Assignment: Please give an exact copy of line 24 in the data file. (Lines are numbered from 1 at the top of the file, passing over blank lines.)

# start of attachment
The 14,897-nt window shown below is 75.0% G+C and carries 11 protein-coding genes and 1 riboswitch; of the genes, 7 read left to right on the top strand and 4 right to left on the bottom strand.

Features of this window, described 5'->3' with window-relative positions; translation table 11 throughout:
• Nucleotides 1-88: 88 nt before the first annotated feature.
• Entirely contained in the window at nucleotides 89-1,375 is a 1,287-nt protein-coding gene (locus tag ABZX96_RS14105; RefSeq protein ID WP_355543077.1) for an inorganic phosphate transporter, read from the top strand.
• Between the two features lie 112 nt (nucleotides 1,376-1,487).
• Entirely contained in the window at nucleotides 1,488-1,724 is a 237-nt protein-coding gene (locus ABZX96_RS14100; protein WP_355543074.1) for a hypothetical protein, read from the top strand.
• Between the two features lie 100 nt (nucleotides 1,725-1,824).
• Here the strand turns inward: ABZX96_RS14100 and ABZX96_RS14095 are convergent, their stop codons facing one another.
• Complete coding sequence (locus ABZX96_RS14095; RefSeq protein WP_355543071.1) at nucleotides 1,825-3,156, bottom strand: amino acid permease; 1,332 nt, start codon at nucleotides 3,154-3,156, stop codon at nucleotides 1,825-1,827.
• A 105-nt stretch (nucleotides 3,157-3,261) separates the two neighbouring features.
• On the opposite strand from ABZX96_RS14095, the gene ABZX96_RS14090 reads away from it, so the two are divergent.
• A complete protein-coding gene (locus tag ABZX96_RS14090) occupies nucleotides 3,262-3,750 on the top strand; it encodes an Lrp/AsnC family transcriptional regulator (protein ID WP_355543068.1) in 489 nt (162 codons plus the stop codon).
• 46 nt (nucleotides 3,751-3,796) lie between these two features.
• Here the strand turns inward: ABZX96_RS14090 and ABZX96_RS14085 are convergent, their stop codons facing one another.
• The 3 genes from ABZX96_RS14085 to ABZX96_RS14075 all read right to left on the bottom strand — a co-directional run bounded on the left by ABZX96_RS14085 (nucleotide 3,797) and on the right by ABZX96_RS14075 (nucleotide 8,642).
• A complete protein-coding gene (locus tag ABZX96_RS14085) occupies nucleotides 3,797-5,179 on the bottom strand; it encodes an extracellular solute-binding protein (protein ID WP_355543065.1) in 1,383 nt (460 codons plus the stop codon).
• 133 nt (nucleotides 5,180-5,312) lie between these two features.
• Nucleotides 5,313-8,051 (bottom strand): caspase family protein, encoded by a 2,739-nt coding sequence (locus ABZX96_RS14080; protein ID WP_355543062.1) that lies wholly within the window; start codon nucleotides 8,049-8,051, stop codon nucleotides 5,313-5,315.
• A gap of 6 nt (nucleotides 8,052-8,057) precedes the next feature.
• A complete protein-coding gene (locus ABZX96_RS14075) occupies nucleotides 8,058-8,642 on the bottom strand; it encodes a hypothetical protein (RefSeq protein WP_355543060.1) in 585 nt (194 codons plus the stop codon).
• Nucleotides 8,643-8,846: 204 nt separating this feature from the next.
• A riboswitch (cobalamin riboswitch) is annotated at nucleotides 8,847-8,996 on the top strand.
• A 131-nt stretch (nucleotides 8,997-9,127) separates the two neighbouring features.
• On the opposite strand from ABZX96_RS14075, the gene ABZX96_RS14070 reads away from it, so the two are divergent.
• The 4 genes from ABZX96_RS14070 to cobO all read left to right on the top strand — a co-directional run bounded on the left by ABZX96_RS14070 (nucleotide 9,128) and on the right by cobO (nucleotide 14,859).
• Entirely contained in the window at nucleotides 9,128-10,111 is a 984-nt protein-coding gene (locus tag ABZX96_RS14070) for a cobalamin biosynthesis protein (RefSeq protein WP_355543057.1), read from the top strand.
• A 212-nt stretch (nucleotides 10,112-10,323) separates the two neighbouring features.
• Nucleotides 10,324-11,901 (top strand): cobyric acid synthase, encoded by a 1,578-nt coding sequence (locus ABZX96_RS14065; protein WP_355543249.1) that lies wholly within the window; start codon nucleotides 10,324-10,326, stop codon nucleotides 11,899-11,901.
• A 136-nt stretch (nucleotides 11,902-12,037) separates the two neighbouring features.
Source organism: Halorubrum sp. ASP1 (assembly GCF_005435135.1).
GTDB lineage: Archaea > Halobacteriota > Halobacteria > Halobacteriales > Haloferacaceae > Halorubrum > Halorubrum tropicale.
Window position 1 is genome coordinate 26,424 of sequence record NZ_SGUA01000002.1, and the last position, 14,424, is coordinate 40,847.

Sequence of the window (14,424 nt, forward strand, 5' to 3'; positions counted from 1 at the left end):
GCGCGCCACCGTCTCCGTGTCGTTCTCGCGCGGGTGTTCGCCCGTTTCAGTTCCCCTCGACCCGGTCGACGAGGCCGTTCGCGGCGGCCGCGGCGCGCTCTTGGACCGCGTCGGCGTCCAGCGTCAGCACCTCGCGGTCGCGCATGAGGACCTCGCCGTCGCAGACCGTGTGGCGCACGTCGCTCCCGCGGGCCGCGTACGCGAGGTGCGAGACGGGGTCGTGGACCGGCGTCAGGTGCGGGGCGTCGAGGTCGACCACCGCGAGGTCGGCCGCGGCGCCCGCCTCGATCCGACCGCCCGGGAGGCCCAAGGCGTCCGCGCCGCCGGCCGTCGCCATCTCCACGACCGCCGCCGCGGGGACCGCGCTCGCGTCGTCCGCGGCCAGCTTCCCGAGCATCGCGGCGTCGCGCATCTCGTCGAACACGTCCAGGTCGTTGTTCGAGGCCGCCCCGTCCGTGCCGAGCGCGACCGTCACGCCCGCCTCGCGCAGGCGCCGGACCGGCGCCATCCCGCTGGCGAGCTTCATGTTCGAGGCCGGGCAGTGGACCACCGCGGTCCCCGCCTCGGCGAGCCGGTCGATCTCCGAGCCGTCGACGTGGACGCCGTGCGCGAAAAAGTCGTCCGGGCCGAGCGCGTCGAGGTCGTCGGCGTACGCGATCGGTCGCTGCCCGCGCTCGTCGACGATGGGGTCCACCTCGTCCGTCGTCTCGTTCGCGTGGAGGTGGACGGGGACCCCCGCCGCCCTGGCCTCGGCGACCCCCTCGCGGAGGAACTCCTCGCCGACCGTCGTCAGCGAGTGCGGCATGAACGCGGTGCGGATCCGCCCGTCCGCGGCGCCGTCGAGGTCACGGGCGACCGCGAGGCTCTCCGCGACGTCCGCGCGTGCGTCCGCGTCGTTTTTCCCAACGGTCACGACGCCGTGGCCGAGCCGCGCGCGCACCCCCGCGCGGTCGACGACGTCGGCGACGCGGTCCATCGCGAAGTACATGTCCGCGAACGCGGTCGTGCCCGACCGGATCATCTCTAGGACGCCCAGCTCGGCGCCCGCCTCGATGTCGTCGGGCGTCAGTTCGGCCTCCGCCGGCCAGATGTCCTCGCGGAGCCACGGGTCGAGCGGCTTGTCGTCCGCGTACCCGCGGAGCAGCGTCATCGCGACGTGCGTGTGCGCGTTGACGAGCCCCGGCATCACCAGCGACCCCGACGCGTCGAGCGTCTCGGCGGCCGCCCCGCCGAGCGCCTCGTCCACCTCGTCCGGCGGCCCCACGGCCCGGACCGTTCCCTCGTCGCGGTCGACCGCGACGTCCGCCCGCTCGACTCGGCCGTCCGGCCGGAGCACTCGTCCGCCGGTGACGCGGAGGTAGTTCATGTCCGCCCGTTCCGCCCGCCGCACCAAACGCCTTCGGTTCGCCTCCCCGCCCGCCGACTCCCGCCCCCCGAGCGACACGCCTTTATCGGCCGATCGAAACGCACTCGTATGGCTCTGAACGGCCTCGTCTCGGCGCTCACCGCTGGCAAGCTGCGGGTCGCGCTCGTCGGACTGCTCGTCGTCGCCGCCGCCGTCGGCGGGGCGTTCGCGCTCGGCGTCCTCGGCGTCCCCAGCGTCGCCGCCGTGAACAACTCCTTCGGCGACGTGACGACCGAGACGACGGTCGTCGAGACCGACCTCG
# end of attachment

• On the opposite strand from ABZX96_RS14075, the gene ABZX96_RS14070 reads away from it, so the two are divergent.